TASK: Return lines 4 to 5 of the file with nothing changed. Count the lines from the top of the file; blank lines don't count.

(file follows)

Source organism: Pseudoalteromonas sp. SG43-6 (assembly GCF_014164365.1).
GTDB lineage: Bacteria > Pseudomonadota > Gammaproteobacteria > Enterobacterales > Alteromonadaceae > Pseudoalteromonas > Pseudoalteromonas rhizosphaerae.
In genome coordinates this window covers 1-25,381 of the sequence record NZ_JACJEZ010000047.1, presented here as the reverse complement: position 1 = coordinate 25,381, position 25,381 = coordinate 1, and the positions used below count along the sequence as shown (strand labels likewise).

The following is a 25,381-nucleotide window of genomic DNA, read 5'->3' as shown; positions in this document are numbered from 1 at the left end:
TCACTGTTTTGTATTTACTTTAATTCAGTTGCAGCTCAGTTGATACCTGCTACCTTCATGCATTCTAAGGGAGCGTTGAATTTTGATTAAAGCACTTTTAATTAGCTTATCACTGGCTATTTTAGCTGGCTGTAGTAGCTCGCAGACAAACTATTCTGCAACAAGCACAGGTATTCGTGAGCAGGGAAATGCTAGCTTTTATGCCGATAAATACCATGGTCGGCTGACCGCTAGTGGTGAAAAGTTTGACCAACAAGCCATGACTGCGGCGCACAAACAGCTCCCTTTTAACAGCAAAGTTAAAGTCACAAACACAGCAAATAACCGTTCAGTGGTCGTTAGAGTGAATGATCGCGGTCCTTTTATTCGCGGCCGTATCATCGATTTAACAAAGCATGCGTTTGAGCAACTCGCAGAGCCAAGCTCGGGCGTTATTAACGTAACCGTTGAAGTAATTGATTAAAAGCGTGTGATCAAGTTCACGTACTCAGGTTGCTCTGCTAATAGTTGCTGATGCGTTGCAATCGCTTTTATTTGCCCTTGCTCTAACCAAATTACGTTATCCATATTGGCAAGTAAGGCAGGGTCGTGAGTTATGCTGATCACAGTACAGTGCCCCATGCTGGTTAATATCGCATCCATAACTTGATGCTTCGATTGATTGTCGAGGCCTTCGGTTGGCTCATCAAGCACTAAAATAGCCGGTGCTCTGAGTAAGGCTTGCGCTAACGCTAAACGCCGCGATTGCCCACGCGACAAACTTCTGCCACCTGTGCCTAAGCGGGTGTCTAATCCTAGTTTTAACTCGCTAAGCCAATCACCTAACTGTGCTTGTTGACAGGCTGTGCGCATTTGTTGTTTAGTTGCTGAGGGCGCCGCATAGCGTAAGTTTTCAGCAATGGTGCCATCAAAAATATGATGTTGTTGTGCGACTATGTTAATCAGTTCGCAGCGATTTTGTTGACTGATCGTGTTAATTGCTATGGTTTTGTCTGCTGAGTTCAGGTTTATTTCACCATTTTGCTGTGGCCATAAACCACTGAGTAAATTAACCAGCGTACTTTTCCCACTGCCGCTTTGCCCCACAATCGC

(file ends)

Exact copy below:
The following is a 25,381-nucleotide window of genomic DNA, read 5'->3' as shown; positions in this document are numbered from 1 at the left end:
TCACTGTTTTGTATTTACTTTAATTCAGTTGCAGCTCAGTTGATACCTGCTACCTTCATGCATTCTAAGGGAGCGTTGAATTTTGATTAAAGCACTTTTAATTAGCTTATCACTGGCTATTTTAGCTGGCTGTAGTAGCTCGCAGACAAACTATTCTGCAACAAGCACAGGTATTCGTGAGCAGGGAAATGCTAGCTTTTATGCCGATAAATACCATGGTCGGCTGACCGCTAGTGGTGAAAAGTTTGACCAACAAGCCATGACTGCGGCGCACAAACAGCTCCCTTTTAACAGCAAAGTTAAAGTCACAAACACAGCAAATAACCGTTCAGTGGTCGTTAGAGTGAATGATCGCGGTCCTTTTATTCGCGGCCGTATCATCGATTTAACAAAGCATGCGTTTGAGCAACTCGCAGAGCCAAGCTCGGGCGTTATTAACGTAACCGTTGAAGTAATTGATTAAAAGCGTGTGATCAAGTTCACGTACTCAGGTTGCTCTGCTAATAGTTGCTGATGCGTTGCAATCGCTTTTATTTGCCCTTGCTCTAACCAAATTACGTTATCCATATTGGCAAGTAAGGCAGGGTCGTGAGTTATGCTGATCACAGTACAGTGCCCCATGCTGGTTAATATCGCATCCATAACTTGATGCTTCGATTGATTGTCGAGGCCTTCGGTTGGCTCATCAAGCACTAAAATAGCCGGTGCTCTGAGTAAGGCTTGCGCTAACGCTAAACGCCGCGATTGCCCACGCGACAAACTTCTGCCACCTGTGCCTAAGCGGGTGTCTAATCCTAGTTTTAACTCGCTAAGCCAATCACCTAACTGTGCTTGTTGACAGGCTGTGCGCATTTGTTGTTTAGTTGCTGAGGGCGCCGCATAGCGTAAGTTTTCAGCAATGGTGCCATCAAAAATATGATGTTGTTGTGCGACTATGTTAATCAGTTCGCAGCGATTTTGTTGACTGATCGTGTTAATTGCTATGGTTTTGTCTGCTGAGTTCAGGTTTATTTCACCATTTTGCTGTGGCCATAAACCACTGAGTAAATTAACCAGCGTACTTTTCCCACTGCCGCTTTGCCCCACAATCGC